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Hedgerow Farms

July 20, 2012 by Bay Nature

Hedgerow Farms is Northern California’s largest native grassland seed production farm. Located north of Winters on the west side of Sacramento Valley, we produce origin-known California native grass, wildflower, sedge and rush seed on over 500 acres. Our species list includes more than 70 different species, many with multiple ecotypes offered. We provide consulting services for restoration, revegetation and landscaping projects, as well as plug transplants, native grass straw, custom seed cleaning, equipment rentals, contract plug transplant grow-outs and contract seed increases. We regularly host tours of our farm to explore the on-site examples of roadside, canal and ditch revegetation; grassland restoration; and hedgerow plantings.

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California Rangeland Trust

July 20, 2012 by Bay Nature


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Fake grass in Golden Gate Park worries bird advocates

December 01, 2011 by Alison Hawkes

The Beach Chalet Athletic Fields may not seem like an ecological oasis, but environmentalists are fighting a San Francisco plan to replace natural grass with artificial turf. They say the move would turn foraging grounds into the ecological equivalent of a parking lot. City officials say the fake grass is needed to help it meet growing recreational needs.

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Ring Mountain Rocks!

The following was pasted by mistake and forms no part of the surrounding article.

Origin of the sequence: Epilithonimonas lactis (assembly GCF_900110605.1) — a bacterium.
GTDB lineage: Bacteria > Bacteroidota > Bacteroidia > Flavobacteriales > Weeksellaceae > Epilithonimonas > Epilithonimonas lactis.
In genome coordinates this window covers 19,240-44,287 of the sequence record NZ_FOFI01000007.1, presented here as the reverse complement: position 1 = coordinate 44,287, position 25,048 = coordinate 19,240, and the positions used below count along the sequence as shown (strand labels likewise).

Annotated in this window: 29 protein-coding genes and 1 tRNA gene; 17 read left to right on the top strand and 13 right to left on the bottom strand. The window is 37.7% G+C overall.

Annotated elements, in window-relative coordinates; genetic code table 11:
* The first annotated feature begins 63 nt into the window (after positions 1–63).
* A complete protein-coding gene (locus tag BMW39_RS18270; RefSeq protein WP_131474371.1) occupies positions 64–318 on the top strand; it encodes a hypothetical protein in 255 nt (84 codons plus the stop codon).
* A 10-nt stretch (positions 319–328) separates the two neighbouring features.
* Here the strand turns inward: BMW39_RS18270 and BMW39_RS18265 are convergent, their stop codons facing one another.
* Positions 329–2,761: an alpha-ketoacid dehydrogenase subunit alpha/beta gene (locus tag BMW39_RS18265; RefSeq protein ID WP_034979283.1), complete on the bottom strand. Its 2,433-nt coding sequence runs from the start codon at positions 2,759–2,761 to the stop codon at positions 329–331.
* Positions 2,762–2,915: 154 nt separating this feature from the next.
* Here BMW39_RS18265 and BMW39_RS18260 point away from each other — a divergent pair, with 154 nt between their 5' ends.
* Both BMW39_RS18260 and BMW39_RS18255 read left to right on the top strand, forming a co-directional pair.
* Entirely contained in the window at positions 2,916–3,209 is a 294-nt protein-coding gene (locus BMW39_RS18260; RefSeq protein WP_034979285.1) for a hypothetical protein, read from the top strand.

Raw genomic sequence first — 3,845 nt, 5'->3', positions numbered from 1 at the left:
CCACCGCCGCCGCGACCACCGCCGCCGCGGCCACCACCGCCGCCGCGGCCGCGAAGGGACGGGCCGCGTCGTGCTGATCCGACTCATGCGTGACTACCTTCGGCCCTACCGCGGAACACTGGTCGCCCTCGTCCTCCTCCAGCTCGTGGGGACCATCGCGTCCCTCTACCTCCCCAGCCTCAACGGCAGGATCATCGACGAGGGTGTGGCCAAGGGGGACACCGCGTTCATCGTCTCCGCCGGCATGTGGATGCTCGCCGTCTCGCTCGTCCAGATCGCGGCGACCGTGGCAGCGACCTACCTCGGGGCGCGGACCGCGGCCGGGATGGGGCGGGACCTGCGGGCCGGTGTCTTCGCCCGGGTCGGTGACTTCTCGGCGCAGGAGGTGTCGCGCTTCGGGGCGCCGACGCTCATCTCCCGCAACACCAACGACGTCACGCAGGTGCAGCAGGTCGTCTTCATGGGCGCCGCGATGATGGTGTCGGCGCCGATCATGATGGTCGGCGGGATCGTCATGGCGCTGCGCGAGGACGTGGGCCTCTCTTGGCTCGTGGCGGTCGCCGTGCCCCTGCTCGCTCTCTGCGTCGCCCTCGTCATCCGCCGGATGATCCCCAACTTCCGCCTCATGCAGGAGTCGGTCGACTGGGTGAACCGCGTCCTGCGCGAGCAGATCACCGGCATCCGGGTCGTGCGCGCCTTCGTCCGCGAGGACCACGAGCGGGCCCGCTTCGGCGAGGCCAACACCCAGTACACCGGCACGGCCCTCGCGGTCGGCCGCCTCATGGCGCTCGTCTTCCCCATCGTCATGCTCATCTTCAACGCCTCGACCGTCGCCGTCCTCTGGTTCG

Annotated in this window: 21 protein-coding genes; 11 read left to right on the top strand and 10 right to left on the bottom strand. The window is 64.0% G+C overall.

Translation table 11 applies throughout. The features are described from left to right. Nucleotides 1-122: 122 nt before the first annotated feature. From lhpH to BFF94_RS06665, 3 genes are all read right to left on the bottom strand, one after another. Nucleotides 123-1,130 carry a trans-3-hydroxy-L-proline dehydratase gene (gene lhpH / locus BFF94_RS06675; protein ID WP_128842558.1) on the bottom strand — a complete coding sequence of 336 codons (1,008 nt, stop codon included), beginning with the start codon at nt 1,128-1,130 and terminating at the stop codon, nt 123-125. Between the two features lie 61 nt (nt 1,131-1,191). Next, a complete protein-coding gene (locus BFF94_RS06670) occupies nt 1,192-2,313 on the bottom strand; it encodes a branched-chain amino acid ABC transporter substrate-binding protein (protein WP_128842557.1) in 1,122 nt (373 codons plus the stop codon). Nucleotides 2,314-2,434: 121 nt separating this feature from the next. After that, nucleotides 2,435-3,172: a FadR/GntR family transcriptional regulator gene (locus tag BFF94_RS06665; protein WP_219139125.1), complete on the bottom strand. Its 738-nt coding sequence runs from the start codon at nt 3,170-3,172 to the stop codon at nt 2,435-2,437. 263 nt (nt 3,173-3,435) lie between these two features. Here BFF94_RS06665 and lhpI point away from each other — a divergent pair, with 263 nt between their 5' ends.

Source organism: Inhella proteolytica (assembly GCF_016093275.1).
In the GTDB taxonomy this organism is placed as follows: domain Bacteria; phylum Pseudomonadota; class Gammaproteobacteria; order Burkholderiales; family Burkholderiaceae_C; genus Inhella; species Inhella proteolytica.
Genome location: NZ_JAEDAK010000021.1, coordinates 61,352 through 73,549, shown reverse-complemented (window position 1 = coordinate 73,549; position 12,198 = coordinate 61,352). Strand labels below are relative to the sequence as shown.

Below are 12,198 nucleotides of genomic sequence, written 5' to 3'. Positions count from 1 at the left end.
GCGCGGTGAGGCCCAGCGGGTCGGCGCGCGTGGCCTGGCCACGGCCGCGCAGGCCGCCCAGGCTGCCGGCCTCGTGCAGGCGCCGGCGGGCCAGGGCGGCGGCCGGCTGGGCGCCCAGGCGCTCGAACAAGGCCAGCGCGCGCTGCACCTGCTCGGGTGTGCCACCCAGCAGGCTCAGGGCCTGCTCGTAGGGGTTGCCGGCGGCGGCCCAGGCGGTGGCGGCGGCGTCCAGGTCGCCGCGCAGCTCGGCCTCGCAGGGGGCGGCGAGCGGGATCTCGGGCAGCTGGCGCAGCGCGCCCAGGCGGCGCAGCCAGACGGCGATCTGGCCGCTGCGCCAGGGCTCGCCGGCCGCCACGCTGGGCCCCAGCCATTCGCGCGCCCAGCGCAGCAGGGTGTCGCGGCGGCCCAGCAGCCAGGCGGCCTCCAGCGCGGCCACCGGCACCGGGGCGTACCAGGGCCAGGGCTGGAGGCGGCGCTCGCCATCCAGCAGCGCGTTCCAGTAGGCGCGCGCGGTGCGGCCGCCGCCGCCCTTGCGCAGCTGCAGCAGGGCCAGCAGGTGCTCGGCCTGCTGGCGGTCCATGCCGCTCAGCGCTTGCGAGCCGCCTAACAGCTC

April 01, 2007 by Horst Rademacher

Perched 600 feet above San Francisco Bay, Ring Mountain has spectacular views of the surrounding ridgelines, Bay, and urban areas. But you can also find much deeper views into the earth preserved in the remarkable rocks strewn about this wild and open landscape.


Grassland Heritage

April 01, 2004 by David Amme

When Spanish explorers first saw the San Francisco Bay in 1769, they found a land cloaked largely in perennial grasses. But the extirpation of the native elk herds that grazed the land, the introduction of cattle, and the incursion of European annual grasses abruptly and dramatically transformed the landscape into the familiar green hillside carpets that turn into brown thickets in summer. Today's grasslands, altered as they are, still produce some beautiful wildflowers, lots of wildlife, and if we look closely, remnants of the native bunchgrasses of yore, which can be enhanced with careful management. The parks of the East Bay hills are a good place to start looking for that mix of the grasslands of yesterday and today.

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Grazing for Change

April 01, 2004 by Cindy Spring

When two hikers complained to state park rangers recently about an area severely trampled by grazing cows, they drew on ...

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Bay Nature